Related chapters from BP7e: Chapter 1: Biological Psychology: Scope and Outlook; Chapter 17: Learning and Memory
Related chapters from MM:Chapter 1: An Introduction to Brain and Behavior; Chapter 13: Memory, Learning, and Development
Link ID: 21892 - Posted: 02.13.2016

Sara Reardon Panzee the chimpanzee was a skilled communicator that could tell untrained humans where to find hidden food by using gestures and vocalizations. Austin the chimp was particularly adept with a computer, and scientists have been scanning its genome for clues to its unusual cognitive abilities. Both apes lived at a language-research centre at Georgia State University in Atlanta, and both died several years ago — but they will live on in an online database of brain scans and behavioural data from nearly 250 chimpanzees. Researchers hope to combine this trove, now in development, with a biobank of chimpanzee brains to enable scientists anywhere in the world to study the animals’ neurobiology. This push to repurpose old data is especially timely now that the US National Institutes of Health (NIH) has decided to retire its remaining research chimpanzees. The agency decommissioned more than 300 animals in 2013, but kept 50 available for research in case of a public-health emergency. Following an 18 November decision, this remaining population will also be sent to sanctuaries in the coming years. The NIH also hopes to retire another 82 chimps that it supports but does not own, says director Francis Collins. “We were on a trajectory toward zero, and today’s the day we’re at zero,” says Jeffrey Kahn, a bioethicist at Johns Hopkins University in Baltimore, Maryland, who led a 2011 study on the NIH chimp colony for the Institute of Medicine. © 2015 Nature Publishing Group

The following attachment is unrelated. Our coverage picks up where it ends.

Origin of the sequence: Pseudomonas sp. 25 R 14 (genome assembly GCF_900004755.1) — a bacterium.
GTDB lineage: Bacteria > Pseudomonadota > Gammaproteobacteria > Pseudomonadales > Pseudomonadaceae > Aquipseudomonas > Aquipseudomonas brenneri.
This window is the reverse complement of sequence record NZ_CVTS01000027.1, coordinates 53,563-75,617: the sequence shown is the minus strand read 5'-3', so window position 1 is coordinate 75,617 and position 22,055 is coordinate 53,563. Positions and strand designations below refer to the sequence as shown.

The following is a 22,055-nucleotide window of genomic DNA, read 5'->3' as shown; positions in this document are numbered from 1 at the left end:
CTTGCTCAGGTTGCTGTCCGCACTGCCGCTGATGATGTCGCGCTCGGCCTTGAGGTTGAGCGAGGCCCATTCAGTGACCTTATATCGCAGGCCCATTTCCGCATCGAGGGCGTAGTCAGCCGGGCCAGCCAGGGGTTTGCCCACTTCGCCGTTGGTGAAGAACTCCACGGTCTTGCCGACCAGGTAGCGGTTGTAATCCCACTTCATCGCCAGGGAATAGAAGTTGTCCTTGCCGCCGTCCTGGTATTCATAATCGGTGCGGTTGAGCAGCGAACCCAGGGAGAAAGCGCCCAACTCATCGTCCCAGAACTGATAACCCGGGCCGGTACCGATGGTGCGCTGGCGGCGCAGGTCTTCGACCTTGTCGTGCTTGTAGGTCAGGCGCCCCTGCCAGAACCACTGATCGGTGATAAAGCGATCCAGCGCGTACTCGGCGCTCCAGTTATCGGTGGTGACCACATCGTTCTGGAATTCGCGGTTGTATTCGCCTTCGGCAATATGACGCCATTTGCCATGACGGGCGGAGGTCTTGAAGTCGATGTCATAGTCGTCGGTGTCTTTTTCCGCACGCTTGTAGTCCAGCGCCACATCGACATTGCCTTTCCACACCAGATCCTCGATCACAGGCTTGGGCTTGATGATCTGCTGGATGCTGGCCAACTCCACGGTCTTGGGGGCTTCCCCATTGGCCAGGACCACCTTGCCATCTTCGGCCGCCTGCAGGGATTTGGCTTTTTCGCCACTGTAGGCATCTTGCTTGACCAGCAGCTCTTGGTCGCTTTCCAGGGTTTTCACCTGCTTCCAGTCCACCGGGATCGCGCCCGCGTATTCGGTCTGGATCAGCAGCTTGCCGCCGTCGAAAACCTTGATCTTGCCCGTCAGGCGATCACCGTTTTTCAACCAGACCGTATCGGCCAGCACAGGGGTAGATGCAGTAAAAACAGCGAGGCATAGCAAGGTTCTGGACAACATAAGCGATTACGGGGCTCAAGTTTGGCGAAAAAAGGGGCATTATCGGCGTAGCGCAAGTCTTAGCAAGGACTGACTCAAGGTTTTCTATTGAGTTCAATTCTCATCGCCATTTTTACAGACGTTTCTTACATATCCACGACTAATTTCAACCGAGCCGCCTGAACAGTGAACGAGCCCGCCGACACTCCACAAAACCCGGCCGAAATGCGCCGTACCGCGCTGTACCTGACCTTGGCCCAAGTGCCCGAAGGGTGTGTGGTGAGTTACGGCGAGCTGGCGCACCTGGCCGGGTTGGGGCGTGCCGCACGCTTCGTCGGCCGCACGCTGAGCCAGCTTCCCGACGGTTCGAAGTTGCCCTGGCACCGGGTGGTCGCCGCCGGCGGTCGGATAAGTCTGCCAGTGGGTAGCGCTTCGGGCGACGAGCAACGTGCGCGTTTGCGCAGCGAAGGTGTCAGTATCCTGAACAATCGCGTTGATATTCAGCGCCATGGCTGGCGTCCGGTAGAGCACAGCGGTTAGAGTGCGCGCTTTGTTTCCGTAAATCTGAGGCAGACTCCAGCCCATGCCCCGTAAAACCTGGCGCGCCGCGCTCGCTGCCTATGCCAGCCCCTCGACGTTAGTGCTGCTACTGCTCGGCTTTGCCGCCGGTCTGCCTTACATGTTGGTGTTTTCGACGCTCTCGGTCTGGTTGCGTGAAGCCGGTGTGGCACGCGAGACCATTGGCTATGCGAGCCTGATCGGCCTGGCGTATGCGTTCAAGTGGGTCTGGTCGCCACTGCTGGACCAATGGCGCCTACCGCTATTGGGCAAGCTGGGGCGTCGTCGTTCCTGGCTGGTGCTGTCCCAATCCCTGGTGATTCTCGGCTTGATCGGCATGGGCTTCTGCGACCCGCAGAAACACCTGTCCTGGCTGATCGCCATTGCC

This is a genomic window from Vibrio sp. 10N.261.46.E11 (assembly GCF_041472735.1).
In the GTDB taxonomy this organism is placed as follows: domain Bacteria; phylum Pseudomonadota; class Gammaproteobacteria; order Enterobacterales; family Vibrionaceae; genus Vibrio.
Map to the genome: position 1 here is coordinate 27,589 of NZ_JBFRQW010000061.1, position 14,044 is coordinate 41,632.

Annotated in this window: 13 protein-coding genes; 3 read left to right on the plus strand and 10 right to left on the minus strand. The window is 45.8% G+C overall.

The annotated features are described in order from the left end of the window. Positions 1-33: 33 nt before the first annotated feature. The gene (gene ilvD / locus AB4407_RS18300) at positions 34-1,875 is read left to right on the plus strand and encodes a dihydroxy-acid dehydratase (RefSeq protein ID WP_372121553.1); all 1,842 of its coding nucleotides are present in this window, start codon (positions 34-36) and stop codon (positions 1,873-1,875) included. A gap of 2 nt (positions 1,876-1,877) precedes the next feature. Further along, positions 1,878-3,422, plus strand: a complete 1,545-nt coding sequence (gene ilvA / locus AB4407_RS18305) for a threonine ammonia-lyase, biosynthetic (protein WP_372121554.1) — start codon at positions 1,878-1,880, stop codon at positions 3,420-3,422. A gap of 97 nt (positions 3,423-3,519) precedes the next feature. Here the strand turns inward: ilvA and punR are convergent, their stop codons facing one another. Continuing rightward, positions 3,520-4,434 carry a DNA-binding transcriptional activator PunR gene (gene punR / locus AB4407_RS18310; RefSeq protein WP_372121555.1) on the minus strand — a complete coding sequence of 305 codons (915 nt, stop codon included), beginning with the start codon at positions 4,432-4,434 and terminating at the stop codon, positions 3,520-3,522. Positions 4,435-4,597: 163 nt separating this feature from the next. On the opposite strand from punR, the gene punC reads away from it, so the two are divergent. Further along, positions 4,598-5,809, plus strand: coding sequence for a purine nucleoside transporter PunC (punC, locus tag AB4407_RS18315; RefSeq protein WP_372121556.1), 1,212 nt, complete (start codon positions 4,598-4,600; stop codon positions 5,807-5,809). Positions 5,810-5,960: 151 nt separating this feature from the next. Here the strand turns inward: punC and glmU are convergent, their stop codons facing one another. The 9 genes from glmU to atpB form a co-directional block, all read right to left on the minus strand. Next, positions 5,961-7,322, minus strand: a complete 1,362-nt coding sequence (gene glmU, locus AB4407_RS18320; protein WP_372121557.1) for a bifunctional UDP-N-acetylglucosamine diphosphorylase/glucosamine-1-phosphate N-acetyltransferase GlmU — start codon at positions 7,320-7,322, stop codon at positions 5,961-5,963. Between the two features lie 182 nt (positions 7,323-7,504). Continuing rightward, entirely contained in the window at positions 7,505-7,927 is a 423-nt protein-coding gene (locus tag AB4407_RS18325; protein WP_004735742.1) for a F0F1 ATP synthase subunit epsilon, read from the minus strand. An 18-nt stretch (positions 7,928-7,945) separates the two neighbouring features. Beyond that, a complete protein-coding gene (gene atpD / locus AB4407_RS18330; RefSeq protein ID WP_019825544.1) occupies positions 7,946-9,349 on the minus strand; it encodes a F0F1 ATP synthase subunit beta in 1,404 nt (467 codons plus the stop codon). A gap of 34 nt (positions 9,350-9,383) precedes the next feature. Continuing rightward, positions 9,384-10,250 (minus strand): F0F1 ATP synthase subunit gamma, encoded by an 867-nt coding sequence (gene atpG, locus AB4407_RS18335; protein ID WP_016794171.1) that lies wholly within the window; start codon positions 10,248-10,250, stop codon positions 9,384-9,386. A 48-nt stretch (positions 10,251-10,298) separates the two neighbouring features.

Related chapters from BP7e: Chapter 1: Biological Psychology: Scope and Outlook; Chapter 2: Functional Neuroanatomy: The Nervous System and Behavior
Related chapters from MM:Chapter 1: An Introduction to Brain and Behavior; Chapter 2: Cells and Structures: The Anatomy of the Nervous System
Link ID: 21660 - Posted: 11.25.2015